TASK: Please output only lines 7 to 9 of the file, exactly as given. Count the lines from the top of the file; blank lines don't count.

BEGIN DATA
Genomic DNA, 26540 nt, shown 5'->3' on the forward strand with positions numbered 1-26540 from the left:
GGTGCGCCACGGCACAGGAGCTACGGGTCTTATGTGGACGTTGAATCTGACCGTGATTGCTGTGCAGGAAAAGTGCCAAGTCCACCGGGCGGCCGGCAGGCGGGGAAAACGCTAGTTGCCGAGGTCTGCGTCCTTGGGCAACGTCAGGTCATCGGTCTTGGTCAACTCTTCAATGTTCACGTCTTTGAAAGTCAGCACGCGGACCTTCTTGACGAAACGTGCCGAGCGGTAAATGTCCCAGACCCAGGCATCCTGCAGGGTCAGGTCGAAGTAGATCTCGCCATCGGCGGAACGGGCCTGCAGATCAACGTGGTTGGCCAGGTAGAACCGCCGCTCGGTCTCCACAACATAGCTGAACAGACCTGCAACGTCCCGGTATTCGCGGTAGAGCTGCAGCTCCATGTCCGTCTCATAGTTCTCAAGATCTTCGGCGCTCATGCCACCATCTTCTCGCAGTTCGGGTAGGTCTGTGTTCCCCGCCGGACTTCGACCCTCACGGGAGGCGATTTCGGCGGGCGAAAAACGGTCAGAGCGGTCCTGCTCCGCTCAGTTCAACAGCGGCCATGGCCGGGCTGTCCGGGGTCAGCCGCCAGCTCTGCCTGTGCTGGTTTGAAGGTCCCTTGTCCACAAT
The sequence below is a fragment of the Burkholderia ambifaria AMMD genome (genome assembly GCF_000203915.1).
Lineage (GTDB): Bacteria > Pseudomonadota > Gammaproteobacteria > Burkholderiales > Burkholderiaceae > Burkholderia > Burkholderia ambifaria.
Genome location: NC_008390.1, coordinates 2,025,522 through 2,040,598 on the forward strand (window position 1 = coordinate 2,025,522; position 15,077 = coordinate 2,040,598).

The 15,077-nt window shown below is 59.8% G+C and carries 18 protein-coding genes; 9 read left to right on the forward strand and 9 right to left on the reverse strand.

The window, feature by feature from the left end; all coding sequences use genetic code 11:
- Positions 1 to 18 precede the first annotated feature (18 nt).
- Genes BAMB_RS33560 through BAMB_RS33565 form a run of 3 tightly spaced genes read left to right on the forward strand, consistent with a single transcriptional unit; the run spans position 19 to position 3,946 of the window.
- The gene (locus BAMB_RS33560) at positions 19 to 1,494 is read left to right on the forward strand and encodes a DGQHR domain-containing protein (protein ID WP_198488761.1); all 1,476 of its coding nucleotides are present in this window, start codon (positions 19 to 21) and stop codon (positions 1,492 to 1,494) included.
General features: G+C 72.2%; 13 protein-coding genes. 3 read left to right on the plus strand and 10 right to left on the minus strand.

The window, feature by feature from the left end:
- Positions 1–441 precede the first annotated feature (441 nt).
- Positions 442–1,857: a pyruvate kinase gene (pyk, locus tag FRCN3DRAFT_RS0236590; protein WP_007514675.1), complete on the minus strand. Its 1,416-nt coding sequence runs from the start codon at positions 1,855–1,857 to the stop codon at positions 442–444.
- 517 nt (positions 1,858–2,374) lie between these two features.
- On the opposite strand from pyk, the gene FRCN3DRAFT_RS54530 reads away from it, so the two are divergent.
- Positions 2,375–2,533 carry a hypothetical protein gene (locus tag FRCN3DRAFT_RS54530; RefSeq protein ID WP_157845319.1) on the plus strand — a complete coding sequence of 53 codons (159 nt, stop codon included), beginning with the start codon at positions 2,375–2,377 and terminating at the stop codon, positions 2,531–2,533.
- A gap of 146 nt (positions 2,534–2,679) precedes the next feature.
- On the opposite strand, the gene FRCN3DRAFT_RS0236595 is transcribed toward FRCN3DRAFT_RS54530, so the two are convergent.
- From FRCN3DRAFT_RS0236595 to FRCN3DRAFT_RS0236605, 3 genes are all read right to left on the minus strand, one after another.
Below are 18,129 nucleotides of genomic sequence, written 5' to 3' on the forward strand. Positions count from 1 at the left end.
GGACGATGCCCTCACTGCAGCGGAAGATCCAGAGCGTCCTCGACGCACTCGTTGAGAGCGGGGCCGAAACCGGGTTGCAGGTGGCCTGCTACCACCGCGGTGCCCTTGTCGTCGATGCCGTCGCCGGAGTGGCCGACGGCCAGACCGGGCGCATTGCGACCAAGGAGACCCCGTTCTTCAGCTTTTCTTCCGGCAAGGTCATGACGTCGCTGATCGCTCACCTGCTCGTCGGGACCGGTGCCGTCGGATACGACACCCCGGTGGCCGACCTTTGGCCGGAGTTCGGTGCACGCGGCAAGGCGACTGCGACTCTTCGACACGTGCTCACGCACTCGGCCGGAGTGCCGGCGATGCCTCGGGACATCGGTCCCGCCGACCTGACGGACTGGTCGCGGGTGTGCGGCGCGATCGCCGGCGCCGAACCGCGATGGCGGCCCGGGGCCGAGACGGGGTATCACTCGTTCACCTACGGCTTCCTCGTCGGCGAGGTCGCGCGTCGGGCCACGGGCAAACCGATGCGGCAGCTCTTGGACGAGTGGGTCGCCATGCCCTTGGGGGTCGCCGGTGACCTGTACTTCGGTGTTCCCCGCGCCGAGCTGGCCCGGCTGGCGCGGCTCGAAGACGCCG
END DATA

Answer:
The window, feature by feature from the left end; all coding sequences use genetic code 11:
- Positions 1 to 18 precede the first annotated feature (18 nt).
- Genes BAMB_RS33560 through BAMB_RS33565 form a run of 3 tightly spaced genes read left to right on the forward strand, consistent with a single transcriptional unit; the run spans position 19 to position 3,946 of the window.